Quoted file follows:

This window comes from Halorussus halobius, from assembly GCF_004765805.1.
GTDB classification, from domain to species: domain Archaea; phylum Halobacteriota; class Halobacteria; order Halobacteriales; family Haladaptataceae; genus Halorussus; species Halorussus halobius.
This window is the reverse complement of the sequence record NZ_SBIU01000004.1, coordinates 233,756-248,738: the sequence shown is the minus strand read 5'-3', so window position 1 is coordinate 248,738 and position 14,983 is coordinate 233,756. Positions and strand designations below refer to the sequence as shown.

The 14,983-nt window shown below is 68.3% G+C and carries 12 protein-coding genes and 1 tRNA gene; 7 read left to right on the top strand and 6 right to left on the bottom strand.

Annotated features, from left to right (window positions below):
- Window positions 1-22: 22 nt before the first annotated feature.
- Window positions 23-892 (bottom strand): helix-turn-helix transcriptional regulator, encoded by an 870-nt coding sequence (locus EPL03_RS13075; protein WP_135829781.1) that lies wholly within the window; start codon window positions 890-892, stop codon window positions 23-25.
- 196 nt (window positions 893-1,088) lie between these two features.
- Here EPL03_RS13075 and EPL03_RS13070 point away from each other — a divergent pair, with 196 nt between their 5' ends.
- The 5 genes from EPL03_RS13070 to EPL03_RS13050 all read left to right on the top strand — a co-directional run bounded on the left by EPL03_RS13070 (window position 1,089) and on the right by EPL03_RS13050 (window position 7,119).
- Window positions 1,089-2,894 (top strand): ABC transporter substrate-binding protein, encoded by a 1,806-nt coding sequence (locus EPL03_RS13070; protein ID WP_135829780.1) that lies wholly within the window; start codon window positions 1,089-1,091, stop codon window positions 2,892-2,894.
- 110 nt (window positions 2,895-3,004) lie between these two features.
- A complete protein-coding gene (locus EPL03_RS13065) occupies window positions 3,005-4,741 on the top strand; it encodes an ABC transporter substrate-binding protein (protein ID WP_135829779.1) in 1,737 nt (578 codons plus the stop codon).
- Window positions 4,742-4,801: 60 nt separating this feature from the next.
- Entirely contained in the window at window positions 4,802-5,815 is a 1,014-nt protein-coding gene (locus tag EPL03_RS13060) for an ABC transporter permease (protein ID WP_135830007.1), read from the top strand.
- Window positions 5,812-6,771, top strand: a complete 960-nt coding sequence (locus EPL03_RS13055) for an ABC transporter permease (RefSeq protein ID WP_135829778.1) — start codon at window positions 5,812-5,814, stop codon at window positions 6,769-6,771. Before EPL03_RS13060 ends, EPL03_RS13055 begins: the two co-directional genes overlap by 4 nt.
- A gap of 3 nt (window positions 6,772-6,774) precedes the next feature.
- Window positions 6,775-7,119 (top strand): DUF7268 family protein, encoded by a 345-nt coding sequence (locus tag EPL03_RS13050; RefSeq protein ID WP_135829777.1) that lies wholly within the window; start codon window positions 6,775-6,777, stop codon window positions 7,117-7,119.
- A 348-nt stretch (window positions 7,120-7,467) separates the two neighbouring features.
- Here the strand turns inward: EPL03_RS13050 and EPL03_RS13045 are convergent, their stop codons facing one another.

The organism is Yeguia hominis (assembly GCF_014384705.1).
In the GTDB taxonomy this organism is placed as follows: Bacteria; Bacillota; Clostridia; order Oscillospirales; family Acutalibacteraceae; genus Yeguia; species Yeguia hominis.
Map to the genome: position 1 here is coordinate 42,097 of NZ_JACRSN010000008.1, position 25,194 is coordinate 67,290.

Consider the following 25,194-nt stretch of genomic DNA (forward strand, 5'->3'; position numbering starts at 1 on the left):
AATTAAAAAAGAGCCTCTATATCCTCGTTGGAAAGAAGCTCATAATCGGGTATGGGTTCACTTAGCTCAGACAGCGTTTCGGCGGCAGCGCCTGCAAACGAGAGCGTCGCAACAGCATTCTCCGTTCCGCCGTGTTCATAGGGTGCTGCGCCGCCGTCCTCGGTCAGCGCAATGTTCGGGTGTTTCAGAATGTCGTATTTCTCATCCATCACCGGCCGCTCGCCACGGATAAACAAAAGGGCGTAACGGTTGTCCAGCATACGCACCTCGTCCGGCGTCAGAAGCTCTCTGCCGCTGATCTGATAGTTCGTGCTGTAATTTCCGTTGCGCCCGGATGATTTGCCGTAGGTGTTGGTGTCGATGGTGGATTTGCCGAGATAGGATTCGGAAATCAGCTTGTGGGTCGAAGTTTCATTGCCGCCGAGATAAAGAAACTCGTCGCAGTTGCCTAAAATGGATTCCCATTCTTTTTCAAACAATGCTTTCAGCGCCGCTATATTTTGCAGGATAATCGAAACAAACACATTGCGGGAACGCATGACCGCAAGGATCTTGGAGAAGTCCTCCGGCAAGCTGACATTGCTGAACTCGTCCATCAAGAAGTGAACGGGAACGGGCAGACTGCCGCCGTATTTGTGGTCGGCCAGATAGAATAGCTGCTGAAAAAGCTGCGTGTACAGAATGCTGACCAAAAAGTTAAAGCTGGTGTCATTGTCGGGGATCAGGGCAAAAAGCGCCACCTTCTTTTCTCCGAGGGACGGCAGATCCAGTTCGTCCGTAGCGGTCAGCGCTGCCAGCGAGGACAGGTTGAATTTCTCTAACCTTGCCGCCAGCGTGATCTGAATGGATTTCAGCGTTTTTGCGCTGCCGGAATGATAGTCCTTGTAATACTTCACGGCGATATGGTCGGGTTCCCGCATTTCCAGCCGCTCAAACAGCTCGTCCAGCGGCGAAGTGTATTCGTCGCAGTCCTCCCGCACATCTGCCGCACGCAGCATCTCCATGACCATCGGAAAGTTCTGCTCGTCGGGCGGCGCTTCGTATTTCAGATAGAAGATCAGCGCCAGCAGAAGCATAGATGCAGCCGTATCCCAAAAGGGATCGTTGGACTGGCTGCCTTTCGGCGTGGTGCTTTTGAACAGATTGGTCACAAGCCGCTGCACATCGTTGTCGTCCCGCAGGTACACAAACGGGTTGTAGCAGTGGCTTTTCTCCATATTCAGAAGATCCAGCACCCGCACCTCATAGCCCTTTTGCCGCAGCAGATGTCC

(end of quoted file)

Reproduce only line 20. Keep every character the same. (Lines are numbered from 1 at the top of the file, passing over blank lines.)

- Here the strand turns inward: EPL03_RS13050 and EPL03_RS13045 are convergent, their stop codons facing one another.